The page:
The media landscape looks like a hurricane ran through it. Major glossies like Seventeen, Glamour, Nylon, Teen Vogue, beach house porn Coastal Living, Mad magazine, and Cooking Light all stopped publishing print versions of their magazines. Even ESPN the Magazine will no longer be a magazine. And the digital world is just as wild. Rookie closed, Pacific Standard print and digital shut down out of the blue, ThinkProgress is over, and Univision sold off Gizmodo Media Group (née Gawker). Just this week Vox bought New York magazine’s publisher. It’s a rough world for even the glossiest of glossies and an even harder one for independent publishers trying to elbow their way through the crowd.
Now one magazine is fighting for its survival—and it really should survive. Bitch magazine, which was established in 1996 as a “feminist response to pop culture,” is on life support. On September 16 the magazine put out a cry for help, saying it would not be able to keep printing its riotous, insightful, ambitious magazine if it can’t raise $150,000 and raise it really quickly. In fact, today is the last day to help.
True to form, Bitch is not going out without a fight, fists raised, and voices loud. It is hustling hard on social media to spread the word that it is drowning and, hopefully, this signal boost will help keep it afloat. And it deserves to be afloat. In a world filled with wage gaps, abortion bans, Brock Turners and the judges who let them off easy, gender inequity, climate change, presidents like this, sexism in the workplace and the world, and a gender crisis in media, we need loud, proud feminist voices. Plus in a world where Theranos can earn a $9 billion valuation for an untested, unproven product, it should be easy for a magazine with a proven formula and a devoted fan base to raise $150,000.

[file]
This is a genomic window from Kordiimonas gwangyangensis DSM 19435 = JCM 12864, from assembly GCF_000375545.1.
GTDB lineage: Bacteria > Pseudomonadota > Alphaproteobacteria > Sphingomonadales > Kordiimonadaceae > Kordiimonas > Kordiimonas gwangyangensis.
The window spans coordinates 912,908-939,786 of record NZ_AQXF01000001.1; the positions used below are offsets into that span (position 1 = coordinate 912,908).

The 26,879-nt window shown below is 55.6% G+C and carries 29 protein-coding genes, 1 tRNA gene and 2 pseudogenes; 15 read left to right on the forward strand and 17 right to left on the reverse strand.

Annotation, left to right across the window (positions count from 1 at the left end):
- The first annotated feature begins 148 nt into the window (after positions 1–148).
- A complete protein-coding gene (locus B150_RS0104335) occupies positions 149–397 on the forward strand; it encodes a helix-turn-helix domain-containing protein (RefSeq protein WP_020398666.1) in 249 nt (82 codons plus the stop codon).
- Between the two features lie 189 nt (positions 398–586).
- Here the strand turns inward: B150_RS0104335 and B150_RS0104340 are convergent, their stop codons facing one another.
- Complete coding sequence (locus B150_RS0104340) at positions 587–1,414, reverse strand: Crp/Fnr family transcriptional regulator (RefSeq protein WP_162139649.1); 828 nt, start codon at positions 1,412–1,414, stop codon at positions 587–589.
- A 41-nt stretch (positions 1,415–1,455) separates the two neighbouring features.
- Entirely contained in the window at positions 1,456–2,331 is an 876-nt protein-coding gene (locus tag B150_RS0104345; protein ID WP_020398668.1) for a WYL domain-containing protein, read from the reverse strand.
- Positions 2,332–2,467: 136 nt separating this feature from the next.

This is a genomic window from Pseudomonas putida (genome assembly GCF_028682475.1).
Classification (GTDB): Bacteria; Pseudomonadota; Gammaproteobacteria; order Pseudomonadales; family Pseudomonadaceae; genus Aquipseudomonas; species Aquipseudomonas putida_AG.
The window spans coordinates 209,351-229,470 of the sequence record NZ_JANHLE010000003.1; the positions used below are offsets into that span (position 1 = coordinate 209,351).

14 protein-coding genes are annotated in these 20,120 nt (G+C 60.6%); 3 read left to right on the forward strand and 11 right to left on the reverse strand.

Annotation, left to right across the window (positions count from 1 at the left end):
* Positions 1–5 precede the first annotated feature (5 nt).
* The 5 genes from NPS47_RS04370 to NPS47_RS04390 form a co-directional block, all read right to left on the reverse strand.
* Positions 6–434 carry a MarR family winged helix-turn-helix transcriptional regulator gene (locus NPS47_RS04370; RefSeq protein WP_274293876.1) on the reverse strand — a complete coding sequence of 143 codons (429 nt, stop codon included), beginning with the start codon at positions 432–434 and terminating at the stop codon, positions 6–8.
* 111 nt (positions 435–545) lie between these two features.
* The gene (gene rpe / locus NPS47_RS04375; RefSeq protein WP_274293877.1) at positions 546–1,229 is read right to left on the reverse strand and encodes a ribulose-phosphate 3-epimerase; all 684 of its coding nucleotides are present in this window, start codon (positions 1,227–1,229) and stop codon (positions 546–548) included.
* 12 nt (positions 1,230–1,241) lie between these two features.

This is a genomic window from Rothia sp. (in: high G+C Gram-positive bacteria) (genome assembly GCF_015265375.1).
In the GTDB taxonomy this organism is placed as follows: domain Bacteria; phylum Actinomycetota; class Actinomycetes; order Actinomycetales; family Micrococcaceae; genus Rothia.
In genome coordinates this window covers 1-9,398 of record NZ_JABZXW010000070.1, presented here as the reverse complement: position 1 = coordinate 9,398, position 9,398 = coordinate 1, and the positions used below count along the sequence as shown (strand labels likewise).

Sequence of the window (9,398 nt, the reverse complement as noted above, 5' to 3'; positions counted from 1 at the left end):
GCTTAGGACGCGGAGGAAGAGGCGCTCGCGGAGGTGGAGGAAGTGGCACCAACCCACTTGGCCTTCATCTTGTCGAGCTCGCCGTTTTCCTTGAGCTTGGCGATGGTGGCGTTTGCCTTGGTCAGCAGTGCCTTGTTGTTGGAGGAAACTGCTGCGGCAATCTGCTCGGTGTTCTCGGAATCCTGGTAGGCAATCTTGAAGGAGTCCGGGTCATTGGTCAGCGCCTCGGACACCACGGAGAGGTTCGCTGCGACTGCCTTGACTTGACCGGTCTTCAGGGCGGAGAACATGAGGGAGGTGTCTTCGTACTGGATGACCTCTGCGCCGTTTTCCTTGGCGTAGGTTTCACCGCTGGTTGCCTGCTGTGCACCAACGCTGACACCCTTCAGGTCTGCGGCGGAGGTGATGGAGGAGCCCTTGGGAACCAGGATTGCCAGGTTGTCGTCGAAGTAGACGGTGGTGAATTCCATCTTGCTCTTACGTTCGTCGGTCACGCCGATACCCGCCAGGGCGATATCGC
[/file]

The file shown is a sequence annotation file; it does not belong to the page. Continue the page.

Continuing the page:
Update Saturday, 8:55 a.m.:
In an email to Fast Company late Friday, Bitch Media’s executive director, KaeLyn Rich, said the organization was about $22,000 short of its $150,000 goal, with six hours to go, and optimistic that it would reach the threshold. If the goal is met, she said Bitch Media hopes to continue publishing the magazine on a quarterly schedule.
“We learned years ago that we have to raise funds in many ways as a nonprofit, not just through the magazine,” she wrote. “We aren’t trying to make the magazine itself profitable. That was never the goal and that’s just not how print media works any more. We will make sure that we can print Bitch magazine because it’s deeply meaningful to our readers, to feminist movements, and because it’s at the heart of who we are.”
This year alone we've already seen 18 outlets shutter their print magazines or disappeared entirely. We're in the midst of a print crisis, and this time we're not sure Bitch will make it out unscathed.
— BitchMedia (@BitchMedia) September 16, 2019
We've never had investors. We've never had executives. We've never had venture capital. What we have always had is community who value independent media and understand why it's necessary. pic.twitter.com/axLUIwpwWx
— andi zeisler (@andizeisler) September 27, 2019